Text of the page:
'MR and Mrs Dursley, o nummer fower, Privet Loan, were prood tae say that they were gey normal, thank ye awfie muckle.'


And so begins the most successful series of books of modern times - translated into Scots.


To mark the 20th anniversary of the first publication of JK Rowling's first book in the Harry Potter series, Harry Potter and the Philosopher's Stone, it is to be released in a new Scots translation.


That first sentence, which propelled millions of readers into Ms Rowling's world of magicians and muggles, Hogwarts and Voldemort, is now the opening to what is the 80th translation of the book from its original English.


The Scots version of the book is to be published in October this year by Itchy Coo, a publisher celebrating its own anniversary of 15 years in publishing.


Harry Potter and the Philosopher's Stane, as it will be titled, has been translated into Scots by the writer Matthew Fitt.

He said: "It’s been a joy translating Harry Potter and the Philosopher’s Stone.

"As J.K. Rowling worked away at her brilliant first novel in that Edinburgh coffee shop, there must have been a fair few Scots words and phrases floating about in the ether.

"I’ve found her prose sits up so beautifully for Scots. I suppose I could say the most challenging aspect was the book’s length but size and scale are the hallmarks of the Harry Potter novels.

"So it was just a case of getting the heid doon and trying to do it justice."

He added: "Professor McGonagall clearly stays the same in Scots but Dumbledore comes out as ‘Professor Dumbiedykes’.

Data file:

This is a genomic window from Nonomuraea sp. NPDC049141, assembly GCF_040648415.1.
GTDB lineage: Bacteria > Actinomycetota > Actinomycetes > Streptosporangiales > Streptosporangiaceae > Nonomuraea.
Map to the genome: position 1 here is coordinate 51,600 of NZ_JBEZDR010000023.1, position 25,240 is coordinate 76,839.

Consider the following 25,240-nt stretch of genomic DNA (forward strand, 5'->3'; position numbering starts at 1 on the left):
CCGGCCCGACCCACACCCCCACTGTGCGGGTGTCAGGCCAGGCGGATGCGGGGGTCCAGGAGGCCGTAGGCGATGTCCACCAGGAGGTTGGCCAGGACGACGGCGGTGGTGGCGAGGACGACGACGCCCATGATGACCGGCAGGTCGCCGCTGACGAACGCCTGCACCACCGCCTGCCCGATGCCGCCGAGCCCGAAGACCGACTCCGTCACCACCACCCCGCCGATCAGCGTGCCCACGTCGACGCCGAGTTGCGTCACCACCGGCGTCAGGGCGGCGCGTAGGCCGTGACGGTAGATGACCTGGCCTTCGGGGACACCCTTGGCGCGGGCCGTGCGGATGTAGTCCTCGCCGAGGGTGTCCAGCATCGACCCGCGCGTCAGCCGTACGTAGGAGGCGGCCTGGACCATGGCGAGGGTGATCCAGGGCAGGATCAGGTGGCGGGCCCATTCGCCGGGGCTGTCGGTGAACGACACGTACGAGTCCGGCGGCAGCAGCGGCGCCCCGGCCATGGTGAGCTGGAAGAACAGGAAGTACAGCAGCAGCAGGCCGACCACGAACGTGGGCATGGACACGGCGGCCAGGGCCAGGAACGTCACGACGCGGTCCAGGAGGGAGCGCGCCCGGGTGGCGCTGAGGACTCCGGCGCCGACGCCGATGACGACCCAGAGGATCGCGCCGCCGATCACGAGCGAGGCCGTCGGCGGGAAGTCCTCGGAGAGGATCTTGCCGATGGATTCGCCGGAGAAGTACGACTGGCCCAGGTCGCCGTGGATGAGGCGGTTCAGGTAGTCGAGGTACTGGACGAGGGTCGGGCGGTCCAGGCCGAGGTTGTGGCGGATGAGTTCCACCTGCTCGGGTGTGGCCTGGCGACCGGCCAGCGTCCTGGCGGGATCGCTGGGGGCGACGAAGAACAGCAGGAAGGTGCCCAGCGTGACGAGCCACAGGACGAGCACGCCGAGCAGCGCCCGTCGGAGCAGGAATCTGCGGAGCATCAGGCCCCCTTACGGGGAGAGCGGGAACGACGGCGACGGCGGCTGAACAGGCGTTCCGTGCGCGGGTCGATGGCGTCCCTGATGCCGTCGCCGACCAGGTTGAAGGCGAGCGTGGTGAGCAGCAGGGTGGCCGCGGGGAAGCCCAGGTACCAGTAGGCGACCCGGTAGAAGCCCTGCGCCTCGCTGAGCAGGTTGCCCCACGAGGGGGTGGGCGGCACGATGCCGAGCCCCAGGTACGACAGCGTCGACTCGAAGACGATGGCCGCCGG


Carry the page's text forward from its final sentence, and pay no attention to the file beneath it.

"Quidditch - with a wee bit of translator’s joukery packery – worked out quite well in Scots as ‘Bizzumbaw’."

The translation joins many languages which have been used to tell Rowling's stories, including Latin and Ancient Greek.

The book is the first of the seven Harry Potter books.

The Potter stories have strong links to Scotland - the book was famously written by Rowling in Edinburgh, including in various cafes around the capital, and the development of the book was helped by a £8,000 grant from the Scottish Arts Council.

Rowling has lived and worked in Scotland through her writing career, and Hogwarts, the magical school, a prime setting of the books, is located somewhere in the Highlands of Scotland.


Mr Fitt said: "It’s a book I’ve always wanted to translate."


Fitt has written several books and translated a number into Scots, including Roald Dahl’s The Eejits and Chairlie and the Chocolate Works and David Walliams’ Mr Mingin and Billionaire Bairn.


He is a co-founder of the award-winning Itchy Coo, the Scots language children’s imprint at Black & White Publishing.


Itchy Coo has been running since 2002 and has published translations of books by Roald Dahl, Julia Donaldson, David Walliams, Alexander McCall Smith, A.A. Milne and others into Scots.